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Wednesday, May 29, 2013

State of the Farm - NL Central

Wild on Sports
State of the Farm - NL Central
By Wild on Sports MLB Analyst Aaron Dorman

As we inch closer to the 2013 MLB draft I thought it would be fitting to take pre-draft look at the state of each minor league system. On the agenda today: NL Central...

Milwaukee Brewers:
OVERALL: The Brewers have had a terrible recent track record with their top draft picks, starting with Eric Arnett in 2009. It’s really hard to have a good farm system without some first-round successes, and to top it off, the Brewers are still missing all the young talent they traded for Zack Greinke and Shawn Marcum over two years ago. Doug Melvin thought that the handful of upper-level righties in the minors were ready to help; he was wrong. Their farm system is among the worst in baseball with just a few interesting right-handers looking interesting.

GRADUATIONS: Hard-throwing Wily Peralta has struggled with a 6.35 ERA so far in 11 starts, and soft-tossing Hiram Burgos looks like he is Quad-A material (his ERA is 6.44). Although he’s not a rookie, Jean Segura is one of the nicest surprises of 2013 and after a five-hit day today he’s hitting over .360 with power at shortstop. That’s a superstar profile.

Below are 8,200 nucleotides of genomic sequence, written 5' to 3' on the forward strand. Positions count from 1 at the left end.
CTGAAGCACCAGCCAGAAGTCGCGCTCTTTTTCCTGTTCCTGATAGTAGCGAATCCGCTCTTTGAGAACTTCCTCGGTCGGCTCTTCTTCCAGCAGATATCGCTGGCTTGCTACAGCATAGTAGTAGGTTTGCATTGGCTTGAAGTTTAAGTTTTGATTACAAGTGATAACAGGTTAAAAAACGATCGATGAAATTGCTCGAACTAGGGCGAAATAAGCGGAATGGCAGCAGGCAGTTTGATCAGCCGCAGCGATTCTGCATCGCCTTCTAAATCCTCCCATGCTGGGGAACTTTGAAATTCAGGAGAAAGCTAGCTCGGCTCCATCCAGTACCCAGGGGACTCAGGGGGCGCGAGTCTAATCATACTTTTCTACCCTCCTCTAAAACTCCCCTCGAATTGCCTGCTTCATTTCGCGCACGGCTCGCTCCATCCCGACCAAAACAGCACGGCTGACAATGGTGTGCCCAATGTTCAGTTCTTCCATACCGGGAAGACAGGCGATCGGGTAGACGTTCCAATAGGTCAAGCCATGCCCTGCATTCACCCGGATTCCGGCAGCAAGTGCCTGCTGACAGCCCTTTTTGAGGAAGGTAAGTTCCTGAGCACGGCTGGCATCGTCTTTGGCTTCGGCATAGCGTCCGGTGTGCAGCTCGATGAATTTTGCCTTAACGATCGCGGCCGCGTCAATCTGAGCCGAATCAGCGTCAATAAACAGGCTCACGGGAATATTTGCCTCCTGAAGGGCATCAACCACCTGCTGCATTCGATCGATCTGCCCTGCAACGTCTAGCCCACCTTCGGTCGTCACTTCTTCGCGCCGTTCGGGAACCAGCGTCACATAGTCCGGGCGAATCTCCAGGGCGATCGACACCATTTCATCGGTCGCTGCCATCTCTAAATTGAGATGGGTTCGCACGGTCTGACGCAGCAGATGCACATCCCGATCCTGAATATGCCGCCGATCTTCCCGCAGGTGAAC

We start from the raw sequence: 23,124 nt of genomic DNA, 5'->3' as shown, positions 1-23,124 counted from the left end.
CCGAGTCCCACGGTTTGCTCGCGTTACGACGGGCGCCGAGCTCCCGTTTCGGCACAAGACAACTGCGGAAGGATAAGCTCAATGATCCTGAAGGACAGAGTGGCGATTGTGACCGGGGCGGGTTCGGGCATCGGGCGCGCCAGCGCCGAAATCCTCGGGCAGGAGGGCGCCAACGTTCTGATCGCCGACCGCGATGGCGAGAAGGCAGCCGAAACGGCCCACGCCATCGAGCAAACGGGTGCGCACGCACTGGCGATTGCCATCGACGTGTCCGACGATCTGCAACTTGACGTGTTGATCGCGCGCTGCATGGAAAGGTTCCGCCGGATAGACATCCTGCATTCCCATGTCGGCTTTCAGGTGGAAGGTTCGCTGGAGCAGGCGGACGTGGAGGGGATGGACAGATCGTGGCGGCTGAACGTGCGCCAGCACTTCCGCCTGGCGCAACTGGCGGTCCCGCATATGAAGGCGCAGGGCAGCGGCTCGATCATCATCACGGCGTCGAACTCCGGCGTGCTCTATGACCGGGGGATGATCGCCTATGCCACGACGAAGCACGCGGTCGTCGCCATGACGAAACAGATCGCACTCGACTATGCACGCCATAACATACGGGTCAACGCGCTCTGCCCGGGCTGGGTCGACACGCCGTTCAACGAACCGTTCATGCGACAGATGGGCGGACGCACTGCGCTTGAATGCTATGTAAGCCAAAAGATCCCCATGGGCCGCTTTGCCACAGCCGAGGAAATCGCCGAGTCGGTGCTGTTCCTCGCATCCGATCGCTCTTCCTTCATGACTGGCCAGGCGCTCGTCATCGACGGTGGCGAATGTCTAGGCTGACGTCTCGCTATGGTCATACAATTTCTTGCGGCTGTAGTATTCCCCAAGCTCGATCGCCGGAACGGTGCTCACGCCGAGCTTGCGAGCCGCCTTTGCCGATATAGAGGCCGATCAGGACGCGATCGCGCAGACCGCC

TOP PROSPECT: Jimmy Nelson, rhp, hasn’t hit a well yet like some of the other pitchers in their system (like Tyler Thornburg), which means he still profiles as a mid-rotation starter (or better), and that’s enough to make him Milwaukee’s best prospect for right now. He has a 2.98 ERA in AA-Huntsville with a 12/55 BB/K ratio in 54 IP.

BIGGEST RISER: Nobody, really. Ariel Pena, rhp, was acquired in the Greinke trade with Los Angeles, and struggled at the end of the year with a 7.24 ERA with his new team. Playing for AA-Huntsville again, he’s lowered that back down to a much better-looking 2.87 with 43 K in 48.2 IP, although his BB/9 of 5.1 is still pretty terrible. He throws hard; is he a future reliever?